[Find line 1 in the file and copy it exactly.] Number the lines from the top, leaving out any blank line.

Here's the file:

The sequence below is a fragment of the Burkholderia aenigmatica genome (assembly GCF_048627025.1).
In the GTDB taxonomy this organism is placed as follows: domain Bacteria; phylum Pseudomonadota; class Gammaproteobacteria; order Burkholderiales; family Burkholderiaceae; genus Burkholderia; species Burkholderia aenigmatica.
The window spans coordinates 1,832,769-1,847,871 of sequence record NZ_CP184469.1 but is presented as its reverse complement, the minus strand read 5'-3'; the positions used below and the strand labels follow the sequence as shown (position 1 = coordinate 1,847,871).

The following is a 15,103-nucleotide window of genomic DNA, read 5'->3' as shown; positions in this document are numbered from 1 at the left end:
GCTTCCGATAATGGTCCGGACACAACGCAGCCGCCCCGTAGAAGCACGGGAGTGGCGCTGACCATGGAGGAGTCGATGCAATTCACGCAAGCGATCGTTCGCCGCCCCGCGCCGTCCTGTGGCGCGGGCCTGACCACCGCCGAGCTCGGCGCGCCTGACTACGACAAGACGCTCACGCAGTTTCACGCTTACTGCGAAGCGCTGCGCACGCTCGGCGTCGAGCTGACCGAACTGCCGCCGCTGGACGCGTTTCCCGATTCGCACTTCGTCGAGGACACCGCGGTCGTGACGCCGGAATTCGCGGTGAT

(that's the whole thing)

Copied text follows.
The sequence below is a fragment of the Burkholderia aenigmatica genome (assembly GCF_048627025.1).